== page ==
Ed Bernardon: Join me, Ed Bernardon, on this episode of The Future Car as we navigate through this, sometimes turbulent, industry. Sigi, welcome to The Future Car podcast. Let’s start off with this. What are the most important market trends that are reshaping the auto industry’s future?
Let’s start off with this. What are the most important market trends that are reshaping the auto industry’s future?
[04:18] Siegmar Haasis: Concerning megatrends, I do see three pillars. The first pillar, definitely, is the e-drive. After 150 years of combustion engines, now we have a game-changing from combustion engine to eDrive, from vehicles with combustion engines to hybrids and finally to battery-electric cars. Probably in our next generation, it’s the fuel cell car as well fast follower to the trucks. So, that’s the powertrain change from the combustion engine to battery-driven cars. Second, I do see the in-car software. We can currently see a lot of music in vehicle operating systems. So, Mercedes is calling this a Mercedes-Benz Operating System or Volkswagen Operating System, Tesla has its own operating system. Automated driving is part of this in-car software game change and second megatrend. The third one, perhaps not technology-driven like the first two of them, I call it market regulations. Market regulations means, starting with the CO2 or WLTP from a range perspective, or now Software Update Management System (SUMS), means you have to be compliant with fast growing new software laws and the software update management system. This means that you must be able to represent and prove the current software status of all software bundles for each individual vehicle at any time.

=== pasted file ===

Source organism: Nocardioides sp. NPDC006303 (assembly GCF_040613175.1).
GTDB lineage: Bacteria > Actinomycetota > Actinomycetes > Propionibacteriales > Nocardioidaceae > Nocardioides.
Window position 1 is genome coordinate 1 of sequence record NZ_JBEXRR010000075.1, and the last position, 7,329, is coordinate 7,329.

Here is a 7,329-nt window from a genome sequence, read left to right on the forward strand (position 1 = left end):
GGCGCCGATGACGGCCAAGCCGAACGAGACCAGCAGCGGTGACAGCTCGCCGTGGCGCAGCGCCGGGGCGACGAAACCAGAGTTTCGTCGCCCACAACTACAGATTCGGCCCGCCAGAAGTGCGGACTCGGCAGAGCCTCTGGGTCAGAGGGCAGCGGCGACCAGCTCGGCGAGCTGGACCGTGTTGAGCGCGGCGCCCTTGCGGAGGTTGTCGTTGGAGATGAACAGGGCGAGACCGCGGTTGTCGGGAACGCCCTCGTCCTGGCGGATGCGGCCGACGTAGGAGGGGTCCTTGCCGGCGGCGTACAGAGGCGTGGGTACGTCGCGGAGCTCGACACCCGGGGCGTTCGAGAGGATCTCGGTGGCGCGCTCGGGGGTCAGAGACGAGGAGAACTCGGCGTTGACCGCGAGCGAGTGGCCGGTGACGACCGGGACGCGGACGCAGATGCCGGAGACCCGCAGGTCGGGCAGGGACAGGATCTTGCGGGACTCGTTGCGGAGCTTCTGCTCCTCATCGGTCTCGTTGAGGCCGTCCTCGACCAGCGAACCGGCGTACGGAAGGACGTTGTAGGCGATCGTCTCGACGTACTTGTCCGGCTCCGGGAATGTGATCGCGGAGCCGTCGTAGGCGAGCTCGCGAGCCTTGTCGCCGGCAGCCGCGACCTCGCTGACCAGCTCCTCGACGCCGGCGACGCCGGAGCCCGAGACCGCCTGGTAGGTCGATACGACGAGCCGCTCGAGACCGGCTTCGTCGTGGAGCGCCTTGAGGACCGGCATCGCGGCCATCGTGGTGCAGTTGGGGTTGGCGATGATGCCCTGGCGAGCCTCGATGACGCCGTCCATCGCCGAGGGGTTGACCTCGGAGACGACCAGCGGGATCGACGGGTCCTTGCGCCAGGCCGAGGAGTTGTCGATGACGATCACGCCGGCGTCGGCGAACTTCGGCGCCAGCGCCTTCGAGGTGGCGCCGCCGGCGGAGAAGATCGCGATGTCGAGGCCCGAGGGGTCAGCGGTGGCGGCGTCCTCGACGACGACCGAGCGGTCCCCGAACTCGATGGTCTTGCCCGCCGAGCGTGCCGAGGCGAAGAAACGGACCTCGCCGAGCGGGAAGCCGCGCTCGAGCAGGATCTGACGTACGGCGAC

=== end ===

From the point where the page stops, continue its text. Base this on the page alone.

[05:57] Ed Bernardon: So, in some ways, the car is becoming a lot like our smartphones; they’re software-driven, people expect updates on an ongoing basis. It’s almost like a new way of just looking at what a car is. It’s not just about the four wheels and moving you from place to place. We expect a lot more from cars now than we used to expect.
[06:19] Siegmar Haasis: What are the big changes now in the car? I would distinguish between exterior, interior, and perhaps the powertrain. From an exterior perspective, definitely, we can see there are further improvement of aerodynamics, but as well, despite lightweight design initiatives an increase in weight due to the battery. From the drive perspective, like mentioned, now is the new car portfolio of most OEMs is powered by hybrids or by batteries. From an interior perspective, this is expected digital experience, we can see improving connectivity: improved functionality in navigation; new digital services and convenience function; even larger screens for driver and passenger, and sometimes in the rear as well; automated driving features. Definitely, we can see also the over-the-air update the for software updating. Therefore, a lot of new functionality, new digital experience and added value, and new behavior of the new cars in the next generation.